1. Defendants Nos. 2 to 5 mortgaged to the 1st defendant certain properties. One Arunachella obtained a decree for money against the 1st defendant. An application for attachment was made on the 15th July. After notice to the debtors, the attachment was made on the 29th July. On the 10th August, the District Munsif dismissed the petition as further steps were net taken. It is not clear what further steps were required to be taken by the attaching creditor. There is nothing in the order or in the papers before us to indicate that the creditor was guilty of any laches on his part and that the Court dismissed the petition on that ground. Under these circumstances, we must regard the dismissal as not having the effect of putting an end to the attachment. The Judicial Committee pointed out that the question whether by reason of the disposal of a petition, the attachment ceased to subsist, should be determined with reference to the facts of each case. We find no materials in this case for holding that the disposal was not ' for statistical purposes and was due to any neglect on the part of the creditor. The shortness of the time between the attachment and the dismissal, is an indication the other way. We are supported in this view by Rangaiami Chetti v. Periasami Mudali 17 M.P 58 : 3 M.L.J. 211. As pointed out in Imtiaz Ali v. Bishambhar Das 10 Ind. Cas. 245 : 8 A.L.J. 691 and Daud Ali Shah v. Ram Prasad 30 Ind. Cas. 787 : 13 A.L.J. 750 : 37 A.P 542, unless the order is withdrawn or dealt with on the merits, the presumption is that it is in force.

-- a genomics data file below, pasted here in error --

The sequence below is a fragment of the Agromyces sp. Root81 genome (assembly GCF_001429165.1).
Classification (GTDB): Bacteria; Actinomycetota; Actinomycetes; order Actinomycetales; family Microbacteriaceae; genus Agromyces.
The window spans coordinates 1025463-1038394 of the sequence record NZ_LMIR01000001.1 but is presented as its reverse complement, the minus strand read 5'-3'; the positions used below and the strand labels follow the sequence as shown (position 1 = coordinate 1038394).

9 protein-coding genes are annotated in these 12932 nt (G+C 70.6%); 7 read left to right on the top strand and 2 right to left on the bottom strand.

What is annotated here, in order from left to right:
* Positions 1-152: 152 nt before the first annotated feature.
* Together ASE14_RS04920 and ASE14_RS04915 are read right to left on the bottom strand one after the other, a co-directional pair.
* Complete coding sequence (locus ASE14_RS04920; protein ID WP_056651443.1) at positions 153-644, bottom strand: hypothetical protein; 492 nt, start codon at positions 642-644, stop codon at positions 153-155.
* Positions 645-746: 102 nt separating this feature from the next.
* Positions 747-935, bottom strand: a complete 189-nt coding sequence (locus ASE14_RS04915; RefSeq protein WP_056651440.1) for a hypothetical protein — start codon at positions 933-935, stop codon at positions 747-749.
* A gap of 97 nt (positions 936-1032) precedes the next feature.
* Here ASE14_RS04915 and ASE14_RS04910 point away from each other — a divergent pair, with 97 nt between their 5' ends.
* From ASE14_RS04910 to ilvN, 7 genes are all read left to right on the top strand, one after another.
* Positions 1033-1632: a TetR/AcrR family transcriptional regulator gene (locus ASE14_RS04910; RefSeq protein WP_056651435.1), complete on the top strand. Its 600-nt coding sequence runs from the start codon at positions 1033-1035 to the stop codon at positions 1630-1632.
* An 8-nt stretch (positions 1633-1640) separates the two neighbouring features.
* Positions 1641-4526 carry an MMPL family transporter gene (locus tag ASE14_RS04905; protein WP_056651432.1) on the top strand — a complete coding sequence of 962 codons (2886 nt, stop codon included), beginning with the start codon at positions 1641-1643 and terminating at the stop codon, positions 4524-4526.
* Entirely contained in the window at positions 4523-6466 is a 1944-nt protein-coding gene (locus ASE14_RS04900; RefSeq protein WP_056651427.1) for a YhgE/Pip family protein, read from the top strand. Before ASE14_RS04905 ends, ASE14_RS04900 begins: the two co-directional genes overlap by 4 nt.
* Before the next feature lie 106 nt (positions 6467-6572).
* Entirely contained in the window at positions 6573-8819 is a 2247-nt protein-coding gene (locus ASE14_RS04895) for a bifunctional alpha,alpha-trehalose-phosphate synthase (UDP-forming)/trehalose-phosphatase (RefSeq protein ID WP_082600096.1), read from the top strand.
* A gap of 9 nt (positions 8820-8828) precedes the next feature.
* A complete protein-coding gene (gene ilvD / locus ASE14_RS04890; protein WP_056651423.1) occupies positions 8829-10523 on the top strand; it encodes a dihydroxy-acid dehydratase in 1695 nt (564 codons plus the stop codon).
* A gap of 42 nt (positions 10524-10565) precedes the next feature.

2. The second ground taken by the Subordinate Judge is equally untenable. There is no reason for holding that the new Code gave retrospective effect to the order passed in August 1907. This is not a matter of procedure only. The attaching creditor had acquired a right to subsistence of the attachment under the old Code. This right should not be taken away by giving retrospective operation to Order XXI, Rule 57, of the new Code of Civil Procedure. The decisions in Khande Subbayya v. Nara Subba Reddy 27 Ind. Cas. 792 : 2 L.W. 4 and in Vardiparthi Ramayya v. Korukonda Jayannadham 27 Ind. Cas. 568 support this view.
3. We must reverse the decree of the Subordinate Judge and remand the case to him for disposal on the merits not dealt with by him already. Costs will abide the result.